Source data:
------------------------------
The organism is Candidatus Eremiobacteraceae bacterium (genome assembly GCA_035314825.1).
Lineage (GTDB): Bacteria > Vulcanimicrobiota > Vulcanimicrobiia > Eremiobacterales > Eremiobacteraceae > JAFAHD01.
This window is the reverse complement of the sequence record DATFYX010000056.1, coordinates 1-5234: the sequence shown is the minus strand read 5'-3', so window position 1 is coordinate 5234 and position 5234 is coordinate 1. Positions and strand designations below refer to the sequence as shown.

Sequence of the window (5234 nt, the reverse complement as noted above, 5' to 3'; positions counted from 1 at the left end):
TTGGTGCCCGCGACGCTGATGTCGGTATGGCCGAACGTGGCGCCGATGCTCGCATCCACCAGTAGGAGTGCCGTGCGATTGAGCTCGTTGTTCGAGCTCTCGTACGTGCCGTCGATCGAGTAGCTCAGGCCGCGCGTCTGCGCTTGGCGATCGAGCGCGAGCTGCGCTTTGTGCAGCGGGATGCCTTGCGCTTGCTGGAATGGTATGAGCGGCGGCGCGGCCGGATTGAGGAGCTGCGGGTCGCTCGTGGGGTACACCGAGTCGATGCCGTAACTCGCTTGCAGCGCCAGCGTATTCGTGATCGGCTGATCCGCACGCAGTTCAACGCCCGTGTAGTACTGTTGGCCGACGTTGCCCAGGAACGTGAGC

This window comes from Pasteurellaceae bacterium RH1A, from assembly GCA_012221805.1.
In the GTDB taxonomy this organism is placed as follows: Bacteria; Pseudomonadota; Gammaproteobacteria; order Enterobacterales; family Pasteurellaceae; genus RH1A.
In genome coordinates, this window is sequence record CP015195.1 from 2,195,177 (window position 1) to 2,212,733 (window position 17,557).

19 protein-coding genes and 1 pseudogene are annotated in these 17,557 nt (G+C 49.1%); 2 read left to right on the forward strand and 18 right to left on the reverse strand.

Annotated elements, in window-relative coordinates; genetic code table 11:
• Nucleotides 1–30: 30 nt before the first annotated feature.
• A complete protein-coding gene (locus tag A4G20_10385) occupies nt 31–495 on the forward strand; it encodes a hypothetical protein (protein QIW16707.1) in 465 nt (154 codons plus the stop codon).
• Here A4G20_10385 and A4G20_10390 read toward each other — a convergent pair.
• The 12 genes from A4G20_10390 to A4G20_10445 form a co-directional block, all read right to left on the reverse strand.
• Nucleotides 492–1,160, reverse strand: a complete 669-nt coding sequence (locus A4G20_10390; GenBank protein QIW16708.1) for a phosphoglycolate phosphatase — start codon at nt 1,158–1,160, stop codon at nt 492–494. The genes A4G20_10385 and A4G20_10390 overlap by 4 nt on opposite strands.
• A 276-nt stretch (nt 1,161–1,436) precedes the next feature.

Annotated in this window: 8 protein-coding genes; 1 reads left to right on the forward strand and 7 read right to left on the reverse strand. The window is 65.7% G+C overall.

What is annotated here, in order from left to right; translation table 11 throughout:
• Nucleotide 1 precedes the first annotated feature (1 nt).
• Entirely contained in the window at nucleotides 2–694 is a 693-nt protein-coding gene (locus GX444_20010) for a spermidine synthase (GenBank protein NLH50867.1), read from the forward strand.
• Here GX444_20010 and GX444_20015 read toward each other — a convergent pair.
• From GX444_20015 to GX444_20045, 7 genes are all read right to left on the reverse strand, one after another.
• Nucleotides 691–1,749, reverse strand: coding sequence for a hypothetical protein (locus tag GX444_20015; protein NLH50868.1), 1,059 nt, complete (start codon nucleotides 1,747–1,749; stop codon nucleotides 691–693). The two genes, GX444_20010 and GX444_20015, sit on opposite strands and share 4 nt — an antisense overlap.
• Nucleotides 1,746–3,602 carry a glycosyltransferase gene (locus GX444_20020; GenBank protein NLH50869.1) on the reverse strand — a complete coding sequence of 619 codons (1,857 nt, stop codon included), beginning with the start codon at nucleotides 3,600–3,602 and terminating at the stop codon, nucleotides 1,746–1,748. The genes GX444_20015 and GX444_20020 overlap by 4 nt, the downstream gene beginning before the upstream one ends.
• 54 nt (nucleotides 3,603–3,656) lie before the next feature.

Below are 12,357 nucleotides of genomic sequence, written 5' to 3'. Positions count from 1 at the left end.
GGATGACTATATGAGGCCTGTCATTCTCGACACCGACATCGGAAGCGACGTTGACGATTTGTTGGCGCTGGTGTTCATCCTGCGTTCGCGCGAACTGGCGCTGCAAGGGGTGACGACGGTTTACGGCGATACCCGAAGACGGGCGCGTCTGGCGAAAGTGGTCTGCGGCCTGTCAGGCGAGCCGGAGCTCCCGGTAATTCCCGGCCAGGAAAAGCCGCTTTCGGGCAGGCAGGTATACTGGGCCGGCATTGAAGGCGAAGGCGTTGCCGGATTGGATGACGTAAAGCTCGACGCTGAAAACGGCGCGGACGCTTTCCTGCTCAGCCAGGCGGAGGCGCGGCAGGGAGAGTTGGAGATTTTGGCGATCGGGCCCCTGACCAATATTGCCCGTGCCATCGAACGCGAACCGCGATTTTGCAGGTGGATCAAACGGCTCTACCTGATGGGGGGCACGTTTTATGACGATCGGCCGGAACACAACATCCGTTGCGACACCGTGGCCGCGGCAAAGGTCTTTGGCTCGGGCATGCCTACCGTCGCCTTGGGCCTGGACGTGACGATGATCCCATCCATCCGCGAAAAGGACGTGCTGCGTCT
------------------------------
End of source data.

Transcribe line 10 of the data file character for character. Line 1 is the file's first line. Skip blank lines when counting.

Annotated elements, in window-relative coordinates; genetic code table 11: